Emerson's Literary Criticism
Ralph Waldo Emerson has always fascinated students of criticism and of American literature and thought. Emerson& ’ s Literary Criticism supplies the continuing need for an anthology. This collection brings together Emerson& ’ s literary criticism from a wide variety of sources. Eric W. Carlson has culled both the major statements of Emerson's critical principles and many secondary observations that illuminate them. Here are more than sixty selections on thirty-five critical topics. Headnotes provide valuable background. Carlson relates Emerson& ’ s critical principles to his philosophy, social thought, and literary milieu, and also to biographical details. Intended for the student as well as the researcher, this book amply illustrates Alfred Kazin's contention that Ralph Waldo Emerson was "one of the shrewdest critics who ever lived."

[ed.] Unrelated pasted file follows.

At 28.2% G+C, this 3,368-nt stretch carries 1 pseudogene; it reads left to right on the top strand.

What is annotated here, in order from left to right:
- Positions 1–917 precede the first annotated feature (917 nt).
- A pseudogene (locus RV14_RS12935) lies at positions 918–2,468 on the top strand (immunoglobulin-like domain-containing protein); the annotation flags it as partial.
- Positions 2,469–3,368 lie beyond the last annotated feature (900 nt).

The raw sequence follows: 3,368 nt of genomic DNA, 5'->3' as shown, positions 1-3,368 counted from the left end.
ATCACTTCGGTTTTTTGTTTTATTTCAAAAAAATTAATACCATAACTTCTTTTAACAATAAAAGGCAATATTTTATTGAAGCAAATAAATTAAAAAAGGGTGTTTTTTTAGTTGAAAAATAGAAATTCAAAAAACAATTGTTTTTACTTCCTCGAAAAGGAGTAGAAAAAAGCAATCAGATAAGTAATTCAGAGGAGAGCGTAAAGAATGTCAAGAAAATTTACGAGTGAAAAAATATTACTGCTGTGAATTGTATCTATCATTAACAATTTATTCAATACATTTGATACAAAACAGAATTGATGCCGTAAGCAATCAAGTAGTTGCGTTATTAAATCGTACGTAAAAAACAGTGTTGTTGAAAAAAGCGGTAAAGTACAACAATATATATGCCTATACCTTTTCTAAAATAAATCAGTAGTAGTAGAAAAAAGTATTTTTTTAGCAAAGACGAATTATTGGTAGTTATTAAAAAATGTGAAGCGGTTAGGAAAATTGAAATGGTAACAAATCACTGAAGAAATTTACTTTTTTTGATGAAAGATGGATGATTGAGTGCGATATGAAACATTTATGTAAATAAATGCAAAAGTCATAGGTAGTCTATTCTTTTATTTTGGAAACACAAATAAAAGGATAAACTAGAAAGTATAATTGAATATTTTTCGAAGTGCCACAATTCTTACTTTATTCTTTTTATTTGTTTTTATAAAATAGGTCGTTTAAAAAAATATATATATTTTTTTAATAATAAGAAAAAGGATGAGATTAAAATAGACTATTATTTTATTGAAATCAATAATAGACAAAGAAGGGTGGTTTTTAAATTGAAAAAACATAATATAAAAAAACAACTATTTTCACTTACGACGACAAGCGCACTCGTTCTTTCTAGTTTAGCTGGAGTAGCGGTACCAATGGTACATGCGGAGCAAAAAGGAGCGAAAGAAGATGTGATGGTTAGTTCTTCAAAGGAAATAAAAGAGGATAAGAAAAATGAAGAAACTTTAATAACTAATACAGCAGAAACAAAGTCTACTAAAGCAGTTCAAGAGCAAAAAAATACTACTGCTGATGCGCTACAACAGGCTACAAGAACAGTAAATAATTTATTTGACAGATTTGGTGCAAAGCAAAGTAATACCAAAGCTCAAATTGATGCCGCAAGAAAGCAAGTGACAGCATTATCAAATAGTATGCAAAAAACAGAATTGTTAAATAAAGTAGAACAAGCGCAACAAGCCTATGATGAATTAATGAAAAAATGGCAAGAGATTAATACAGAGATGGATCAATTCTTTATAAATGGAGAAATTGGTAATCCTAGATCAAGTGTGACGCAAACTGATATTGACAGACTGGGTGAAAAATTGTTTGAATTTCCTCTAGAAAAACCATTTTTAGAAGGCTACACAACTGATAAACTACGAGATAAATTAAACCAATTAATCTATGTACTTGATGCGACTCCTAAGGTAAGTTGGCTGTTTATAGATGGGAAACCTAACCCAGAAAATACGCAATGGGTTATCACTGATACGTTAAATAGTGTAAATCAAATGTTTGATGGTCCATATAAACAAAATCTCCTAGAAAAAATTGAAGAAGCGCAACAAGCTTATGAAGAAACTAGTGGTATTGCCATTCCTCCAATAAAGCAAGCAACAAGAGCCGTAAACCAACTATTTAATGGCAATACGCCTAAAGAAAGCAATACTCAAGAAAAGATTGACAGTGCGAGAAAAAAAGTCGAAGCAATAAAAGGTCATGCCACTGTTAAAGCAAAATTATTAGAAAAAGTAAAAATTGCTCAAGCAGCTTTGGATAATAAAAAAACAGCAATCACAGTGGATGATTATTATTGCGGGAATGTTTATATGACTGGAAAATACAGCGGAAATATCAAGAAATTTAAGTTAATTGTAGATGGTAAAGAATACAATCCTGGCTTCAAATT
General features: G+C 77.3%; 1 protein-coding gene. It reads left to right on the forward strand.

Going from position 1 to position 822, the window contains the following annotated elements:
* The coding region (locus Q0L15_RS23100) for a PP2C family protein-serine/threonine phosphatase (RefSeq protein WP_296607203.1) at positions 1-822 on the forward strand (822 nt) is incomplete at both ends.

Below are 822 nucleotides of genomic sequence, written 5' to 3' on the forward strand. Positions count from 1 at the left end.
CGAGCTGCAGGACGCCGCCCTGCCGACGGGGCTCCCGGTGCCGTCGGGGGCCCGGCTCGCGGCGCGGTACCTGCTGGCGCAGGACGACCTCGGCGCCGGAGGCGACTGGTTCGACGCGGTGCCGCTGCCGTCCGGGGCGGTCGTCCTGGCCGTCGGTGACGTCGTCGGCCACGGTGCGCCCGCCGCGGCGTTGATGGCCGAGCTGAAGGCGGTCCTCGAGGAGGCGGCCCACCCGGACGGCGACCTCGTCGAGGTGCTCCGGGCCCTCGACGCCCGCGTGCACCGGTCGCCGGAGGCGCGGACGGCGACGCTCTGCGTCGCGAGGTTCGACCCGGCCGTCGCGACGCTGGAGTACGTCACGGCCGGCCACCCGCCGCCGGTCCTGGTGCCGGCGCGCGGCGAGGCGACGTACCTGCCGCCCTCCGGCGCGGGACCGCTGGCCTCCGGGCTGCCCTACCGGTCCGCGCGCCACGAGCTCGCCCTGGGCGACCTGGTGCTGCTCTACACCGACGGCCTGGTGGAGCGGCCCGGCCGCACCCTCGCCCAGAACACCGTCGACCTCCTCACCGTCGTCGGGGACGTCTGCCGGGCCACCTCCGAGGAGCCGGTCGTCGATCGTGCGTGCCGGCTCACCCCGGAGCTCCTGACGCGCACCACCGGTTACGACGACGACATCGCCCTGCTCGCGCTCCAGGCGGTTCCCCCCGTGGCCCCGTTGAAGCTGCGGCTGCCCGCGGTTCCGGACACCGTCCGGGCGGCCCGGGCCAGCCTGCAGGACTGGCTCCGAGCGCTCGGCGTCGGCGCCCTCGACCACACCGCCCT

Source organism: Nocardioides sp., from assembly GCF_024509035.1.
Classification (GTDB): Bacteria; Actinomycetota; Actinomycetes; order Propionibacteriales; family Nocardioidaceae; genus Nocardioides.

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For as it is dislocation and detachment from the life of God that makes things ugly
, the poet , who re - attaches things to nature and the Whole , - re - attaching even
artificial things and violation of nature , to nature , by a deeper insight ...
is organic , or the new type which things themselves take when liberated . As , in
the sun , objects paint their images on the retina of the eye , so they , sharing the
aspiration of the whole universe , tend to paint a far more delicate copy of their ...
There must be a man behind the book ; a personality which by birth and quality is
pledged to the doctrines there set forth , and which exists to see and state things
so , and not otherwise ; holding things because they are things . If he can not ...
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Emerson's literary criticismUser Review - Not Available - Book Verdict
Editor Carlson gathered this selection of Emerson's literary criticism in 1979. The great poet here ruminates on "Art as Experience," "The Creative Process," "Writers and Books," and more. Read full review